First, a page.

Presentation on theme: "Solutions to Review Questions. 4.1 Define object, class and instance. The UML Glossary gives these definitions: Object: an instance of a class. Class:"— Presentation transcript:
4.1 Define object, class and instance. The UML Glossary gives these definitions: Object: an instance of a class. Class: a classifier that describes a set of objects that share the same specifications of features, semantics and constraints. Instance: an entity that has unique identity, a set of operations that can be applied to it, and state that stores the effect of the operations (also object instance).
4.2 What do you think is meant by ‘semantics’? Semantics is the study of meaning. In object-oriented development it is used to denote the meaning that an element has for the user. The semantics of an object include its purpose, description, relationships and behaviour seen from a user perspective.
4.3 How does the object-oriented concept of message passing help to hide the implementation of an object, including its data? Other parts of a system only see an object’s interface (services it can perform and operation signatures). Internal details including data are hidden and can only be accessed by a message that contains a valid signature.
4.4 What is polymorphism? Polymorphism means that when one message is sent to objects of different types, each has an appropriate, but different, implementation for its response. The object that sends the message need not know which type of object is addressed. One way of implementing polymorphism is through inheritance and overriding.
4.5 What’s the difference between generalization and specialization? Generalization and specialization are opposite sides of the same coin. As we look further up an inheritance hierarchy, the classes become more generalized in their application. As we look down the same hierarchy, they become more specialized. For example Employee is more generalized than HourlyPaidEmployee, while the latter is more specialized.
4.6 What rules describe the relationship between a subclass and its superclass? A subclass inherits all characteristics of its ancestors or superclasses (some superclass characteristics may be overridden, but are still technically inherited). Each subclass is different from its ancestor superclasses in at least one way.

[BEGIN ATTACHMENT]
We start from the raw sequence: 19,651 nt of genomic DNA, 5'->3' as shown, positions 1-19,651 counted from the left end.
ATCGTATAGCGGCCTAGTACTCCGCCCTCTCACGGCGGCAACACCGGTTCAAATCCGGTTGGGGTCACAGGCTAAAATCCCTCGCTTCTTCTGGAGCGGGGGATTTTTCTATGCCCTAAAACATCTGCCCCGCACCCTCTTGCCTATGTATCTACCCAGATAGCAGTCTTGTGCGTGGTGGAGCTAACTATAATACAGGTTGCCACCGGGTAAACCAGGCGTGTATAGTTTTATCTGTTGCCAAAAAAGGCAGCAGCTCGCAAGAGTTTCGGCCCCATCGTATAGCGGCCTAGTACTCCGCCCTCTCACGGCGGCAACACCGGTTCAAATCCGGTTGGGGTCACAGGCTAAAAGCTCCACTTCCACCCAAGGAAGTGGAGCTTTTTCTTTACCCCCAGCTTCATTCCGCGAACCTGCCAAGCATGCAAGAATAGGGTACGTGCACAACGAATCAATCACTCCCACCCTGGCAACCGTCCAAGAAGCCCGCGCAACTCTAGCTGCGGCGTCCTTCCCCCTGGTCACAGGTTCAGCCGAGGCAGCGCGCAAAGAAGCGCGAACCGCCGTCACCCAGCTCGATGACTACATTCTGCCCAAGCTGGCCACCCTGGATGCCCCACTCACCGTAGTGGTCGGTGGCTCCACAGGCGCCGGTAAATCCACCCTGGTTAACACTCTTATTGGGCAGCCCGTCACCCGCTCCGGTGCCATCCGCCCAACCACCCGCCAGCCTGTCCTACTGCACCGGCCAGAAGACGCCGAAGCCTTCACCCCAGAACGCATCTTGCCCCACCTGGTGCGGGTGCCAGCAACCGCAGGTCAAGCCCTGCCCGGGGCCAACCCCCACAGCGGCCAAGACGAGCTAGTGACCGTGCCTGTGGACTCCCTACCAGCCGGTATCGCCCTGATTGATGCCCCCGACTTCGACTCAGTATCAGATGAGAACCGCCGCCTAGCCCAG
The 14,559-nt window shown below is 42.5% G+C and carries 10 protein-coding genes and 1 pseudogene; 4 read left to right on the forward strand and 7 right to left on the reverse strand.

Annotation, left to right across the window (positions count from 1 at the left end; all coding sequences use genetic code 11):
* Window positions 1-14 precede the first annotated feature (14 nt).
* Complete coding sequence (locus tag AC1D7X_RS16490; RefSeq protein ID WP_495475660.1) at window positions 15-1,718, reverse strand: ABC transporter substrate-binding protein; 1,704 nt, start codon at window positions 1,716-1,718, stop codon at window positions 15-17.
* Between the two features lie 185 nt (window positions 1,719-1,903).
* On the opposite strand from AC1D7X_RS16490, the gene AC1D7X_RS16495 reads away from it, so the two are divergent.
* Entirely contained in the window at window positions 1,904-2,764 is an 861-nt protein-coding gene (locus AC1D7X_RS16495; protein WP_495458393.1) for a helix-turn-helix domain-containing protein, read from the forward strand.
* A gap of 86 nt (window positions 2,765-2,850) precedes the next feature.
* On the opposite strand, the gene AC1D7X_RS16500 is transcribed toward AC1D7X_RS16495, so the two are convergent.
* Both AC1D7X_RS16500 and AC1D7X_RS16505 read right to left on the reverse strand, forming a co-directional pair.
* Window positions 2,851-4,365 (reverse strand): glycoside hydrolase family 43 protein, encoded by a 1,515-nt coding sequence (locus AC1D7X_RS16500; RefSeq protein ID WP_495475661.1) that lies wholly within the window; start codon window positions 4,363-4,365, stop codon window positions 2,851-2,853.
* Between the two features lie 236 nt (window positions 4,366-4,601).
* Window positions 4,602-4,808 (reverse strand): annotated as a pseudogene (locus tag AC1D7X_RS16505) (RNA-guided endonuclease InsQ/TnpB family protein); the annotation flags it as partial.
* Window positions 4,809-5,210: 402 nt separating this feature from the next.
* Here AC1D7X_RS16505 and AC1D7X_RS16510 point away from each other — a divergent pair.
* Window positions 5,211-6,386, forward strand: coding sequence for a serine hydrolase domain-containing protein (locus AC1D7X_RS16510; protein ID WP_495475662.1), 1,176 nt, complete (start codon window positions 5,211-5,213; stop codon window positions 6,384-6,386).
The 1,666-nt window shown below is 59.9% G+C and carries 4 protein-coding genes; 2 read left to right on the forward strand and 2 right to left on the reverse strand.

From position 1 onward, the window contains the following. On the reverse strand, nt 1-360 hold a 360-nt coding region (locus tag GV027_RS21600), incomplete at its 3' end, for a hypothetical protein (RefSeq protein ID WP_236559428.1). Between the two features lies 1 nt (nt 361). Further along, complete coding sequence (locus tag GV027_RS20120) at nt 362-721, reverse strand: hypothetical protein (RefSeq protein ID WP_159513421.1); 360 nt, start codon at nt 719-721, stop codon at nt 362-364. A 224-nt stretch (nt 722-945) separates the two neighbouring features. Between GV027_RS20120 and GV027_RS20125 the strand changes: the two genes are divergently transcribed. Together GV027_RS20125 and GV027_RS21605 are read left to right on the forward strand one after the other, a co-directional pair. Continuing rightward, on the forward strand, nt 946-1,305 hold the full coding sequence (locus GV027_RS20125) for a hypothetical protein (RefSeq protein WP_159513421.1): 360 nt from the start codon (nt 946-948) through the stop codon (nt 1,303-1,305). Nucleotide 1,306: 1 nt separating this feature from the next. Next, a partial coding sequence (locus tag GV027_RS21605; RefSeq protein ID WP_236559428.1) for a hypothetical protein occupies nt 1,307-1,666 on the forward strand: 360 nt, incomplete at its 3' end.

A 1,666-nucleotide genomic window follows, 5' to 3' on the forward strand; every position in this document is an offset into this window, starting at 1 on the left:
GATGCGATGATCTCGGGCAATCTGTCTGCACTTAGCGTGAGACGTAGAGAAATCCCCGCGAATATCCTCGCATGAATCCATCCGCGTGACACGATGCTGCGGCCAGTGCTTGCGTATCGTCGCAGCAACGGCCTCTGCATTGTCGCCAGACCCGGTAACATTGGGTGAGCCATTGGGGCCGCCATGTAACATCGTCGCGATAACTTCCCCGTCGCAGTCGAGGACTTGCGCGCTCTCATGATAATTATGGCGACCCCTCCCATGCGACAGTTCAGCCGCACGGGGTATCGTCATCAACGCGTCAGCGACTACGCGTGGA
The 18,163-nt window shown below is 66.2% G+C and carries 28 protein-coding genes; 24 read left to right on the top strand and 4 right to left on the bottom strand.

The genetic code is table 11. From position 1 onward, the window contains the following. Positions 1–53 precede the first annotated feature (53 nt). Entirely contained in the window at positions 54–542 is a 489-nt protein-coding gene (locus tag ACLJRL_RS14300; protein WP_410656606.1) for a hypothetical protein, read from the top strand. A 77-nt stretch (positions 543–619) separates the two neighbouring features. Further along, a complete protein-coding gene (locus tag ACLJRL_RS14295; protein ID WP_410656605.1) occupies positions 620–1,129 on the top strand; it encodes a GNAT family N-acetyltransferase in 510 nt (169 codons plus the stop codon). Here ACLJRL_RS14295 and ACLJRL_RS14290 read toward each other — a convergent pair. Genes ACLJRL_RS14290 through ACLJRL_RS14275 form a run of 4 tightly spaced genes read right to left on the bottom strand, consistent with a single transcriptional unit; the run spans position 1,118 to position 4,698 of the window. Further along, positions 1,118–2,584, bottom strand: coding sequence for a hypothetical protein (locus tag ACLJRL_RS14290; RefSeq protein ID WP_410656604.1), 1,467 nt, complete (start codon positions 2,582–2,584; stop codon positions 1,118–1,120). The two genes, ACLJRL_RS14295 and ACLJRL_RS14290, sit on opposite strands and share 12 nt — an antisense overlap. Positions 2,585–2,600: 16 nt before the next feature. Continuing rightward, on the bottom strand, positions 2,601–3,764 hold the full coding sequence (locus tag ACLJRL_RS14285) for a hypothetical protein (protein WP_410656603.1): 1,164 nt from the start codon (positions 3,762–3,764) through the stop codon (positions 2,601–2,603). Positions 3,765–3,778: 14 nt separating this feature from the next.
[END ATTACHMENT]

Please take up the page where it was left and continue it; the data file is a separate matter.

4.7 What does it mean to say that an object- oriented system is highly modular? Objects are likely to be cohesive (that is, reasonably simple and having a single purpose), well- encapsulated and relatively weakly coupled to other objects in the system. This is equivalent to saying that they are highly modular. They may also be assembled into larger composition and component structures, which are themselves highly modular.
4.8 Why is it particularly hard for a designer to anticipate a user’s sequence of tasks when using a GUI application? The interface for a typical GUI application (for example, a word processor that runs in a windowing environment) consists of many buttons, tools and menu choices. The user can usually select any of these whenever she wishes, and the software designer must cater for this flexibility of use.
4.9 What does ‘object state’ mean? A condition in the life of an object during which it behaves in a particular way, e.g. waiting for some event or performing some activity. The state of an object also determines the way that it responds to events.
4.10 What is an operation signature? An operation signature gives the format of a valid message that will cause the operation to execute.
4.11 Distinguish between ‘encapsulation’ and ‘information hiding’ Encapsulation means that operations are located together with the data that they act upon. i.e. in the same object. Information hiding means that the implementation of an object’s data is hidden from all other objects, and can only be accessed by that object’s operations. Information hiding is a much stronger design principle, since some object-oriented languages allow encapsulation to be bypassed.